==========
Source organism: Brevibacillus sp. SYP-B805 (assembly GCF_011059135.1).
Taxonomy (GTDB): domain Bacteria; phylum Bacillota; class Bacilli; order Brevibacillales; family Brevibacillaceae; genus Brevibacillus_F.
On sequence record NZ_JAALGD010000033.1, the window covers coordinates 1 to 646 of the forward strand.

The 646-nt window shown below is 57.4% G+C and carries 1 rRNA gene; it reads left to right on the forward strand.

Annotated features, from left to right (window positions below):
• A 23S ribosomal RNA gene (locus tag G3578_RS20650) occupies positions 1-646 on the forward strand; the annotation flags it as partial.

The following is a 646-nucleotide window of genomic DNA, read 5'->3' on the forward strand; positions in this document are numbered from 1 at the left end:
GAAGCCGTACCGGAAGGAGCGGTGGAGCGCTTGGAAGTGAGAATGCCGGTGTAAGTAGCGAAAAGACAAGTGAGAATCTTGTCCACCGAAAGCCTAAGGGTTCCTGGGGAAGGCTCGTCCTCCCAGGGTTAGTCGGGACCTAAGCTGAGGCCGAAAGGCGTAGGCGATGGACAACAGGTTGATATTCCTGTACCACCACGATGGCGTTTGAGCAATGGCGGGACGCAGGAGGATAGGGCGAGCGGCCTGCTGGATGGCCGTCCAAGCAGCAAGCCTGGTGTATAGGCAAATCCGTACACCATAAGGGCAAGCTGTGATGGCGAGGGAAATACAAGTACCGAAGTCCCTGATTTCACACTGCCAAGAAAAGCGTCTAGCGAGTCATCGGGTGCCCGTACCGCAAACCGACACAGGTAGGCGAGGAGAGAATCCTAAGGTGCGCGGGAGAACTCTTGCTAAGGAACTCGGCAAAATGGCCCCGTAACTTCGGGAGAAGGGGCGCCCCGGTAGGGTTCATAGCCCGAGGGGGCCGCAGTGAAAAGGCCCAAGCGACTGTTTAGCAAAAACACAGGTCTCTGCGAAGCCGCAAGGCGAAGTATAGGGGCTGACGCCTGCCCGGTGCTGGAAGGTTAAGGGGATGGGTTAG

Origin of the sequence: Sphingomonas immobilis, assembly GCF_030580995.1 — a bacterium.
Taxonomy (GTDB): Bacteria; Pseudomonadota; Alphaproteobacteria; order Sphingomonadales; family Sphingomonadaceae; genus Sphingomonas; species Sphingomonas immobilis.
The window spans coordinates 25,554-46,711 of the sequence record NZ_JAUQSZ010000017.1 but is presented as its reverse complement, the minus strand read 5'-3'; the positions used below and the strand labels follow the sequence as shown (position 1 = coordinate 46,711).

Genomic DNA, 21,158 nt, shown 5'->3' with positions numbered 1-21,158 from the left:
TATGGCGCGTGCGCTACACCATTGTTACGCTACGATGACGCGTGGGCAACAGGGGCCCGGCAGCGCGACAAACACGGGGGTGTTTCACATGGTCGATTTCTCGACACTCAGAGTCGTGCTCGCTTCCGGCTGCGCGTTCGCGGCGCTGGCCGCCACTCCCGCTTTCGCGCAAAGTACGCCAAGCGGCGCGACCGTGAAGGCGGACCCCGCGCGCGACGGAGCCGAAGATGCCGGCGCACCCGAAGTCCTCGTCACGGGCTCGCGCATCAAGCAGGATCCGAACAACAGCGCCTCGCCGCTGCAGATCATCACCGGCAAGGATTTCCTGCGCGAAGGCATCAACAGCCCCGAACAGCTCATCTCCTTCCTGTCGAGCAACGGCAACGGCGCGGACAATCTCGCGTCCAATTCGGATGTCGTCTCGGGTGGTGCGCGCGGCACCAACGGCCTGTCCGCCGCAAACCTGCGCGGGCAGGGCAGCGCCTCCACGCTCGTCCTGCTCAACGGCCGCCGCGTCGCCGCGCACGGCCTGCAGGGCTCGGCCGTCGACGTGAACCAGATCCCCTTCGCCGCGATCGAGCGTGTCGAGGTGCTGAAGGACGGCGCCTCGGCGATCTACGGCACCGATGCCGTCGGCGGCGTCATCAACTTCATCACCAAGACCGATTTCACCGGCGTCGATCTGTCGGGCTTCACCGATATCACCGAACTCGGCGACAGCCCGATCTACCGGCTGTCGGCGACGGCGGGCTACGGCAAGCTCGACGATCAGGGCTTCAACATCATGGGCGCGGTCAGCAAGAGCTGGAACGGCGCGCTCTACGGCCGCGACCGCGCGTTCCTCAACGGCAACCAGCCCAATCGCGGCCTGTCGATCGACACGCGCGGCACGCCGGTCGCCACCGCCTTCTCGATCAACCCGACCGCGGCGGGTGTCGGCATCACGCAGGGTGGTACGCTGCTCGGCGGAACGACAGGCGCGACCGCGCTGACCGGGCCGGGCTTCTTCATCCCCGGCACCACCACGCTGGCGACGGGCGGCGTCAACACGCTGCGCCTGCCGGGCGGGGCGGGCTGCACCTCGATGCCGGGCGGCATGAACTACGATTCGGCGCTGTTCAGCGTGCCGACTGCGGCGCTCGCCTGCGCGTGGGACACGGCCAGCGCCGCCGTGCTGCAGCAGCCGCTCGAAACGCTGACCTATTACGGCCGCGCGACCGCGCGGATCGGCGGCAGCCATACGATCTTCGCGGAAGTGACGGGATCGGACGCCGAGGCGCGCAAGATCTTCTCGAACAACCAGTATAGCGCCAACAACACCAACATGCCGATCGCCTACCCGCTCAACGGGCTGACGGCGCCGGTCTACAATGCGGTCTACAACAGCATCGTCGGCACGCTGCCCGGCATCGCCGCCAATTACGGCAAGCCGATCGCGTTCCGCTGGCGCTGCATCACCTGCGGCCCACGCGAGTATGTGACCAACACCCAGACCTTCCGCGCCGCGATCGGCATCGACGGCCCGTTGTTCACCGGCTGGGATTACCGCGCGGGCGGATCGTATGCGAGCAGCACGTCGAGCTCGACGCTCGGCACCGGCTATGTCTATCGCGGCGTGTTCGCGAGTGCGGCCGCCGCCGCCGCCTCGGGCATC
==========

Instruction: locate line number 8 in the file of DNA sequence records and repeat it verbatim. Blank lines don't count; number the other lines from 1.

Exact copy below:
GAAGCCGTACCGGAAGGAGCGGTGGAGCGCTTGGAAGTGAGAATGCCGGTGTAAGTAGCGAAAAGACAAGTGAGAATCTTGTCCACCGAAAGCCTAAGGGTTCCTGGGGAAGGCTCGTCCTCCCAGGGTTAGTCGGGACCTAAGCTGAGGCCGAAAGGCGTAGGCGATGGACAACAGGTTGATATTCCTGTACCACCACGATGGCGTTTGAGCAATGGCGGGACGCAGGAGGATAGGGCGAGCGGCCTGCTGGATGGCCGTCCAAGCAGCAAGCCTGGTGTATAGGCAAATCCGTACACCATAAGGGCAAGCTGTGATGGCGAGGGAAATACAAGTACCGAAGTCCCTGATTTCACACTGCCAAGAAAAGCGTCTAGCGAGTCATCGGGTGCCCGTACCGCAAACCGACACAGGTAGGCGAGGAGAGAATCCTAAGGTGCGCGGGAGAACTCTTGCTAAGGAACTCGGCAAAATGGCCCCGTAACTTCGGGAGAAGGGGCGCCCCGGTAGGGTTCATAGCCCGAGGGGGCCGCAGTGAAAAGGCCCAAGCGACTGTTTAGCAAAAACACAGGTCTCTGCGAAGCCGCAAGGCGAAGTATAGGGGCTGACGCCTGCCCGGTGCTGGAAGGTTAAGGGGATGGGTTAG